There were also many pieces made out of agate. Agate forms by the growth of minerals (silica) inside some sort of crack or void in a volcanic rock.

There were also lots of different types of granite. Despite what your counter top may be made of, granite is an igneous rock that is made up of large crystals of similar sizes. The composition of granite is high in silica, so you get lots of quartz and feldspar.
The abundance of the pink mineral (potassium feldspar) means this column likely came from Egypt.

There was also lots of diorite. Diorite has a similar texture to granite, but has less silica, so different minerals.
My favorite rocks though, were all local. The cheapest building materials will always be what is nearby, so you will find the base of many of the Roman (and pre-Roman structures) were all made out of local volcanic rock.

Pompeii was made with a combination of basalt bricks and blocks, clay brick, and tuff.

A tuff is a rock made of pyroclastic material (ash, pumice, crystals and bits of broken rock) that has become lithified (i.e. is now a rock). The types of rocks I study are usually tuffs so I couldn't help but take photos of lots of them.

I found tuff at the bottom of the Colosseum, in the Roman Forum, Pompeii, Herculanium, old Greek theaters in Sicily and in modern banks and gelato shops.
Residents of Pompeii also used basalt (lava) to pave their streets. This image is of a cross walk in the streets of Pompeii. The modern cities of Sicily still use basalt blocks, but they use paint for the cross walks.

Any stone can be used to make a wall, and here are some pieces of scoria mixed with some chunks of coral.
The white squares are crystals, the brown clast is scoria and the black is a patina from ~2000 years of people and weather touching this piece of the Colosseum.
The tuffs are mostly the deposits from pyroclastic flows. They form during explosive eruptions where hot gas and debris (the ash, crystals and pumice) move down hill at high speeds. Flows like this are what buried Pompeii. This image is of some of the 79 AD deposit that covered Pompeii. This material is not as lithified (still unconsolidated) so it was possible to excavate the city.

 My visit to Rome was an excellent chance to see layers of human history exposed all in one place (Greek, Roman, Medieval, Modern). It reminded me very much of the layers of rock that we use to reconstruct the history of the Earth. Seeing the walls made out of pyroclastic material in Pompeii and the pyroclastic material that buried it was a stark reminder that we have a lot to learn still about this planet, and the clues are so often right in front of, or below us.

Friday, July 3, 2015

The Ant Hill Advantage


So for the last two weeks both Janine and I have been off on separate field adventures. This is not uncommon for geologists in the summer. School ends and we dash off for locations with rocks we cannot get at home. I plan on doing a longer post on the cool things I observed about the insides of old eroded volcanoes soon, but not just yet as the travels are not done!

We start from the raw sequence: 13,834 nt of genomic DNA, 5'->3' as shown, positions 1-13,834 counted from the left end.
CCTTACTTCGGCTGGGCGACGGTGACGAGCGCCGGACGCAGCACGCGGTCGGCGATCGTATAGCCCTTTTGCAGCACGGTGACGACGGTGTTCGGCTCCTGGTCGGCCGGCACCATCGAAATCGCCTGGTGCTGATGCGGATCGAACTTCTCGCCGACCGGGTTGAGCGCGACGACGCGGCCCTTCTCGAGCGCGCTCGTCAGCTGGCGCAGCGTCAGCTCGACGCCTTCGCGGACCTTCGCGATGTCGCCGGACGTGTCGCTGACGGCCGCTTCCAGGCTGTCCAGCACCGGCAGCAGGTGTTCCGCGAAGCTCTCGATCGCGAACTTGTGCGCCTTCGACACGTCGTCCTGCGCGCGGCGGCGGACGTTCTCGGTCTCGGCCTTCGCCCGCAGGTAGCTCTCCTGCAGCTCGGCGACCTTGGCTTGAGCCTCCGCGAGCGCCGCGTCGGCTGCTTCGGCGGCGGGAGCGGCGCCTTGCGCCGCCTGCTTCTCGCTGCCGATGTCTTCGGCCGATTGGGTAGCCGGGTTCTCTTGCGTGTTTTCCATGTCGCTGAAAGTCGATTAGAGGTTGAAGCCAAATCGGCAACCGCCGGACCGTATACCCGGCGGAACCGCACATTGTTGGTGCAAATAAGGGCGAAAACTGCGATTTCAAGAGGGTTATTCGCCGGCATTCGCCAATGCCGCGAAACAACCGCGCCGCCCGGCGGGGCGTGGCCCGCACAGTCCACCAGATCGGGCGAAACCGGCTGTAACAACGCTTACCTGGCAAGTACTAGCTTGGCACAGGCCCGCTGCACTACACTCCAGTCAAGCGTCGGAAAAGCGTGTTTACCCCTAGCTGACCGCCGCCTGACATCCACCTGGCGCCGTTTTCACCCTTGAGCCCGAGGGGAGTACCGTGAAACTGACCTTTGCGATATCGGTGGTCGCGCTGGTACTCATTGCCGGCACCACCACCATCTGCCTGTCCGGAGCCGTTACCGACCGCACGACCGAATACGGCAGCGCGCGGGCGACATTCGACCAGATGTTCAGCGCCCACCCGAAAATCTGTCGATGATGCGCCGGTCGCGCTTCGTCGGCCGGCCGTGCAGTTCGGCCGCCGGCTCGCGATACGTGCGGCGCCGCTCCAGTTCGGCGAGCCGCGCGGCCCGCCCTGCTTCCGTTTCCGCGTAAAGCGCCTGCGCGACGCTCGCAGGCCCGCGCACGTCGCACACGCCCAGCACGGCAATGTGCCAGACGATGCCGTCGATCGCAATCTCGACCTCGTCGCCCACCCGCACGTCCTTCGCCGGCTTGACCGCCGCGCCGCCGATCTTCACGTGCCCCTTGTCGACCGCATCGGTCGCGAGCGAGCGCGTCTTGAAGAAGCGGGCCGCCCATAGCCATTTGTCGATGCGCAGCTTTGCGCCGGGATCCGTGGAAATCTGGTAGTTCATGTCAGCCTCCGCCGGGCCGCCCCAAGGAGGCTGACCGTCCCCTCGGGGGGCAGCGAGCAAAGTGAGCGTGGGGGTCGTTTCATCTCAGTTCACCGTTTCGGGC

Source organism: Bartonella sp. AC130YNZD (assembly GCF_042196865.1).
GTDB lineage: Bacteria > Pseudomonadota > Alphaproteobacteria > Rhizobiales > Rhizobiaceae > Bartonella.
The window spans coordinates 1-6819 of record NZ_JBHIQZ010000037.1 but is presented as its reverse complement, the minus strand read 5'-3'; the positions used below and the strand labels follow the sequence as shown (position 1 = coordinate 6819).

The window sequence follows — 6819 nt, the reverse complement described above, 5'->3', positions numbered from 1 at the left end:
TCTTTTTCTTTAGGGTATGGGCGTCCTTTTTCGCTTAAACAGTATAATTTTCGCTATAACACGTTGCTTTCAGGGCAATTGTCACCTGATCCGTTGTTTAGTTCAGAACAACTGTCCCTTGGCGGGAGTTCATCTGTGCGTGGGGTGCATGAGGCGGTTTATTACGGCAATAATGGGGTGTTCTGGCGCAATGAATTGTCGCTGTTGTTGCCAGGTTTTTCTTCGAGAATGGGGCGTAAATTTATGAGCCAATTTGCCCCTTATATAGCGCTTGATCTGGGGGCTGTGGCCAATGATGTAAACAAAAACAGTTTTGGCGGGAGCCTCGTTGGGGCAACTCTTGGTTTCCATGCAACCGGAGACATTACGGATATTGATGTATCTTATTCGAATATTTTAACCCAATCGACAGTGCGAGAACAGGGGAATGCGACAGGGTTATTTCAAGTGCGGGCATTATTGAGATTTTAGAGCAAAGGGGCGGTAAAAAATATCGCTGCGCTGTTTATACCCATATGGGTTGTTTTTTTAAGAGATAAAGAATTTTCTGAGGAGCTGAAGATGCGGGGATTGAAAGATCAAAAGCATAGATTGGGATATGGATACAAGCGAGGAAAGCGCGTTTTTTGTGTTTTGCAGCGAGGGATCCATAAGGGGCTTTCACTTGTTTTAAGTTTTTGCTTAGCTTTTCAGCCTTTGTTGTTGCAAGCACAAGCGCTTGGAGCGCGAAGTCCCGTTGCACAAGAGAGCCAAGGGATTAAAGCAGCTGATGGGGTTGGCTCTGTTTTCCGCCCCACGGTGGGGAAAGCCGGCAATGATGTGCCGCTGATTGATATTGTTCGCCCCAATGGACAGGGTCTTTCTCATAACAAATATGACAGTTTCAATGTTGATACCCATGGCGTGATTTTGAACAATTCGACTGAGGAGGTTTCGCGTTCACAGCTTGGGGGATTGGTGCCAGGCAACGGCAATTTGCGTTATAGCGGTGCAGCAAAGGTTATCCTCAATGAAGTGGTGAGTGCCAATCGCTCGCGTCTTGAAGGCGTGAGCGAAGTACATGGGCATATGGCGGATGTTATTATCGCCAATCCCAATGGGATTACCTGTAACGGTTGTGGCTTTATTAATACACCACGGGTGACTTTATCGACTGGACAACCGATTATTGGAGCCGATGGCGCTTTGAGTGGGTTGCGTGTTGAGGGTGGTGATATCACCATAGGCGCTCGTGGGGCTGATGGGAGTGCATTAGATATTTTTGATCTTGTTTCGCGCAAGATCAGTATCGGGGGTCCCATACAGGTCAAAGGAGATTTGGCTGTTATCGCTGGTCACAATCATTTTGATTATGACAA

Ant hill made up of volcanic minerals from the Hopi Buttes Volcanic Field, Navajo Nation, AZ, USA.
I did want to share a fun factoid about how ants help geologists when searching for specific rock types by using some examples from my recent field work. Whether or not you had an ant farm as a kid, its pretty easy to imagine the process involved in building an ant colony. The ants excavate tunnels underground and move the material from their tunnels to the surface. This material, moved grain by grain, adds up and can form a hill. As the ant colony gets larger, they bring up material from deeper underground. This helps geologists because it brings minerals to the surface that may be just out of sight. Because we live on a planet with weather (yay atmosphere!) and liquid water, the surface is constantly changing. The ants kindly bring up minerals and rocks that were buried by soil, wind blown dust, or plants and let geologists know where to look.

For example, in the Hopi Buttes Volcanic Field in the Navajo Nation, AZ, USA the deposits contain a lot of pyroxene. The old volcano insides (dikes, diatremes, etc.) stick up as obvious buttes, but the edges of these rocks are worn down and this makes it hard to figure out just how big the volcanic plumbing system was.
Buttes of black volcanic rock surrounded by red sand and siltstones of the Chinle Formation in the Hopi Buttes Volcanic Field.

To figure out where the contact between volcanic deposits and the old host rock is (in this case, sandstones and siltstones) we could use the ant hills to get a better idea of what rock was below us even in flat areas. If the hills were shiny and black, they were digging in the volcanic rocks! If they were red or pink, those were host rocks. We still dig holes to check, but they give us a head start.
Concentration of pyroxene crystals and small pieces of lava in an ant hill.

Another example was from the Dotsero Maar in Colorado, USA. We were tracking the ash deposits from the eruption (possibly as young as 5,000 years ago, making it the youngest eruption in Colorado). Ash quickly turns to soil and gets covered in plants and other debris. To check the location and thickness of the ash we needed to dig lots of holes. Kindly, ants brought up lapilli (pebble sized pieces of scoria) in areas where there were ash deposits and helped us to know where to dig. As digging in 100 F heat is hard work, we appreciated any advantage we could get.

Digging for ash deposits. We could use the ant hills full of lapilli to know we were in a good spot.

There is actually a long history of geologists using ant hills to find minerals when prospecting. And even one case where other prospectors were known to plant minerals to trick their competitors into following false trails! If you want to read a neat book about prospecting, with proper credit to ants, I suggest Barren Lands which is a good way to learn about kimberlites and diamond mining.

Next week I'm off to Italy, so that will mean even more photos and stories to share later this summer.